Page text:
The British Geological Survey (BGS) and Heriot-Watt University are joining forces to create a new centre for earth and marine science and technology.
Based in Edinburgh, the Sir Charles Lyell Centre will be one of Europe’s leading centres for research and expertise in the earth and marine sciences.
Jointly funded by UK and Scottish funders, Natural Environment Research Council (NERC), Scottish Funding Council (SFC) and Heriot-Watt University, The Sir Charles Lyell Centre will promote innovative research at the core of geoscience, marine ecology, computing, mathematics and engineering.
The Lyell Centre will create a world-leading research cluster bringing science and technology together to tackle major issues of natural resource and energy supply in a responsible and sustainable way.
The new fusion of pure and applied expertise between Heriot-Watt and BGS allows us to use innovative methods to create real-world solutions in areas including global change and ecosystems; seafloor-mapping using advanced robotic vehicles; earthquake and volcanic risk and monitoring; and energy security.
The new centre will collaborate and leverage existing NERC investments and innovations at the National Oceanography Centre.
BGS is relocating its Edinburgh office to the £17m, purpose-built complex which is scheduled to open by 2015 at Heriot-Watt University’s Edinburgh campus. Incubator space for spin-out and spin-in companies looking to work with Heriot-Watt and BGS staff will sit alongside the Centre’s office, research and communal space.
Professor John Ludden, Executive Director of the British Geological Survey, said “I view the creation of the new Centre as an extraordinary opportunity to broaden our science base by partnering in key areas with Heriot-Watt University, in particular in geology and geophysics related to energy, urban renewal and the sea-floor.”
Professor Steve Chapman, Principal of Heriot-Watt University, said the venture was based on a strong scientific synergy. He said “The Centre represents a tremendous opportunity, unifying our respective strengths in earth and marine sciences, creating an innovation hub in subsurface geosciences and generating greatly enhanced interaction between academic groups.”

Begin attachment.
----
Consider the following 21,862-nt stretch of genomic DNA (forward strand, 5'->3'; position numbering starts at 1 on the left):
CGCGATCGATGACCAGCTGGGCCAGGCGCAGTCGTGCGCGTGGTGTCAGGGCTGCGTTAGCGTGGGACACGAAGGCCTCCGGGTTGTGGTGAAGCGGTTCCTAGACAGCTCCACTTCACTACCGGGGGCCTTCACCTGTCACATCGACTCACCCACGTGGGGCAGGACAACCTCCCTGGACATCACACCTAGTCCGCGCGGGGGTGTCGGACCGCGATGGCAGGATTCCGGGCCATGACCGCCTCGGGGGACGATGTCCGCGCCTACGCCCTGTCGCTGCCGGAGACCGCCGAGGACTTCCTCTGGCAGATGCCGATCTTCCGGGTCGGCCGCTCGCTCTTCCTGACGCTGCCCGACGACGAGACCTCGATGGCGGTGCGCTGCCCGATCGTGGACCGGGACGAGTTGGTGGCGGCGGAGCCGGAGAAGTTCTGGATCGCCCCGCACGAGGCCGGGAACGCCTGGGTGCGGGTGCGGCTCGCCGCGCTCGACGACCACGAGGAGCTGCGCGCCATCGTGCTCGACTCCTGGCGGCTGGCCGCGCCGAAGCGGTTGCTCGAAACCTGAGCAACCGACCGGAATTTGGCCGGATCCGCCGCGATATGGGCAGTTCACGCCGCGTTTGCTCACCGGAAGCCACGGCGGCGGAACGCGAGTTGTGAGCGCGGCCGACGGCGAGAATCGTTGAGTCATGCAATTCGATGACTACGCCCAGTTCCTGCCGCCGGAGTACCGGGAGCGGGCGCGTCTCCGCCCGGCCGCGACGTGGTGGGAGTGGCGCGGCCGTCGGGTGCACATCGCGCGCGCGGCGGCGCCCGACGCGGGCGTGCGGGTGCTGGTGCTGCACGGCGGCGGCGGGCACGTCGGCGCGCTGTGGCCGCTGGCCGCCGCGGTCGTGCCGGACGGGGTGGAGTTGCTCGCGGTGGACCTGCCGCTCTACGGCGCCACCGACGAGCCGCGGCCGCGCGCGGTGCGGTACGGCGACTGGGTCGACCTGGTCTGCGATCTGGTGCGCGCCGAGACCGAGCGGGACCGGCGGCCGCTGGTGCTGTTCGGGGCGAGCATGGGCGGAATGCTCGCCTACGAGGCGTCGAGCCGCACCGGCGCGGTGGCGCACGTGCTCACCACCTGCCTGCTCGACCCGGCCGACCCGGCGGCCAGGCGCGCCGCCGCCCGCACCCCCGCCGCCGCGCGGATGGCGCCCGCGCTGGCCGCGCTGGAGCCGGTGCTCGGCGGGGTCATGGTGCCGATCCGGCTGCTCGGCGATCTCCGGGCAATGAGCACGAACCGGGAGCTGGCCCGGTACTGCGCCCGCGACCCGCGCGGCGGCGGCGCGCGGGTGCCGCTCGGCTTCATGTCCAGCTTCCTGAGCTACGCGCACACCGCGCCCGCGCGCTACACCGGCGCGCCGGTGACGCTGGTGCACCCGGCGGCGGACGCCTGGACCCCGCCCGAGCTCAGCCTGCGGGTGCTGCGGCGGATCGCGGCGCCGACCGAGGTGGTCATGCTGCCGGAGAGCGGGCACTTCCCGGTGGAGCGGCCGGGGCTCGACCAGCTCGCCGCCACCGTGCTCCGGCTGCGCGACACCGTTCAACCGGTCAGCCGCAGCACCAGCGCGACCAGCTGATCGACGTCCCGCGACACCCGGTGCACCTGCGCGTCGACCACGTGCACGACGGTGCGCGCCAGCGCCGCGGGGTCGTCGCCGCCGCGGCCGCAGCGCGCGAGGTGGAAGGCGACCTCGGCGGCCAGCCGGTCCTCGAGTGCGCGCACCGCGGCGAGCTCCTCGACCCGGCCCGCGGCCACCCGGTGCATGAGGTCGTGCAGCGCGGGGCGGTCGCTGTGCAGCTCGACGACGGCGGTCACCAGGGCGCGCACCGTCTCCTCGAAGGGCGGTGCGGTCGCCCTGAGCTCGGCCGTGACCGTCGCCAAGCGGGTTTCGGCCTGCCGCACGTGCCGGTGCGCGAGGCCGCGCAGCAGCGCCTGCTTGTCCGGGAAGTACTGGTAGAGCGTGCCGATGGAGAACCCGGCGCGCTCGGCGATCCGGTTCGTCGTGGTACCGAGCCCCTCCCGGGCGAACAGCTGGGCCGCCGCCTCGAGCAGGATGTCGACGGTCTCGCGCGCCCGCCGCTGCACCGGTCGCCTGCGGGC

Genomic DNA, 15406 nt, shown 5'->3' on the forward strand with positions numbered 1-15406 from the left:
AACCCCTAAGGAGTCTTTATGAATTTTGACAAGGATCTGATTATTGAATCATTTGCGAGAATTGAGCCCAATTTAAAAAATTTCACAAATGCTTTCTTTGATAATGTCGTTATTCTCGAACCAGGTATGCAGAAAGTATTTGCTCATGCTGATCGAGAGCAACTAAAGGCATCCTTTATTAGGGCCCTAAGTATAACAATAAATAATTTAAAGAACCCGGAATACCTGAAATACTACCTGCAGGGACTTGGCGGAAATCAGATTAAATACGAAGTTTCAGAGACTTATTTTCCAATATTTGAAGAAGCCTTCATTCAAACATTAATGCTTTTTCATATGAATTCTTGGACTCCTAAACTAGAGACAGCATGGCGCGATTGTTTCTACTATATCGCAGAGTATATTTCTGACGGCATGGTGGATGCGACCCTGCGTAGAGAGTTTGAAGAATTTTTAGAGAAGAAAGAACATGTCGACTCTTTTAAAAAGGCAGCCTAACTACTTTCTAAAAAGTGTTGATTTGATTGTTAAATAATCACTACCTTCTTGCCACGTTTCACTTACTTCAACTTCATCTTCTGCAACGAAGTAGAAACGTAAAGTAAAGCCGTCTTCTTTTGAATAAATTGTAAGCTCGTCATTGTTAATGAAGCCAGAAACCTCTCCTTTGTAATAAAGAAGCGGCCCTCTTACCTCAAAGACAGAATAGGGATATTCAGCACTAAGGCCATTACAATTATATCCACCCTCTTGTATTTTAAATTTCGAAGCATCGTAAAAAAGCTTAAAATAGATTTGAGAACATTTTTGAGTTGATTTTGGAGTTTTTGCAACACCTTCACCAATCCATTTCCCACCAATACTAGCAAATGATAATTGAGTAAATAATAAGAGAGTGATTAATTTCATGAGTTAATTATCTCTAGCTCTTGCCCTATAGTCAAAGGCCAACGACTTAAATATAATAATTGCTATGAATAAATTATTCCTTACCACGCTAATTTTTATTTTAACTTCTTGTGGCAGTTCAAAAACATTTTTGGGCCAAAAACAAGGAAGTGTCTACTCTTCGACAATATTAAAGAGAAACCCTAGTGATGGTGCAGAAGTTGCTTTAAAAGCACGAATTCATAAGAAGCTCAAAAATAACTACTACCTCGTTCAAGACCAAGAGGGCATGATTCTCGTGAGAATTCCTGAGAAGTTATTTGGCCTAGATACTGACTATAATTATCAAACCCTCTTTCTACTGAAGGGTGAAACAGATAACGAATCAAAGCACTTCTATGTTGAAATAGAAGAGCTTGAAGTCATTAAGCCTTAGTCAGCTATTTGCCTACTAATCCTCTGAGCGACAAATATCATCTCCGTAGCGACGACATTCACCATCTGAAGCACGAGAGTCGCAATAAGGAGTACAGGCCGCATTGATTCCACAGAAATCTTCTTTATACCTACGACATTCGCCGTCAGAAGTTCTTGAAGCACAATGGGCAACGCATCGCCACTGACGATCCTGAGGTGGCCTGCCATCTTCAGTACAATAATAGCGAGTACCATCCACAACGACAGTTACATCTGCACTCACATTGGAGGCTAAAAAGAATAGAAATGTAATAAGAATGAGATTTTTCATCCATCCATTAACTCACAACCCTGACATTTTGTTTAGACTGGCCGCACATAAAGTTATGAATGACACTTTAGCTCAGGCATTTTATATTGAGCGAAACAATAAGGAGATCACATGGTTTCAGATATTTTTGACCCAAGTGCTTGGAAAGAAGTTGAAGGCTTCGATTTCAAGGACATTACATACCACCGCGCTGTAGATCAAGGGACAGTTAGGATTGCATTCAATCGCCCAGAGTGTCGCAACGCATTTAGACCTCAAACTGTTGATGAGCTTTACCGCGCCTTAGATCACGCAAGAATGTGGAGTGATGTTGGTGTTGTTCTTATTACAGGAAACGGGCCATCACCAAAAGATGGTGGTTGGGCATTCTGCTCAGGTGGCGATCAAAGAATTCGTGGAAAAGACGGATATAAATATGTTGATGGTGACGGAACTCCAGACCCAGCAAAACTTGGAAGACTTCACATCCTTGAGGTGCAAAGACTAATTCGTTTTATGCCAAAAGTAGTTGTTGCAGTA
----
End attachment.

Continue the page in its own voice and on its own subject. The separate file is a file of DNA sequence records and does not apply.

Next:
Cabinet Secretary for Education and Lifelong Learning, Michael Russell, said, “The creation of a European centre of excellence for earth and marine technology at Heriot-Watt University is great news for both industry and Scotland as a whole as it enhances our already strong reputation for world-leading scientific research and innovation. I’m proud that the Scottish Government has invested in this centre via the Funding Council, allowing the delivery of a unique postgraduate student experience based on cutting-edge collaboration between industry and universities. This will help to ensure better educated, more skilled and more successful individuals and help increase sustainable economic growth.”
David Willetts, Minister for Universities and Science said “The creation of the Sir Charles Lyell Centre assembles world-leading expertise from the British Geological Survey and Heriot-Watt University in a common enterprise bringing together investment and skills from the UK Research Council and University sectors to support future UK innovation and growth.”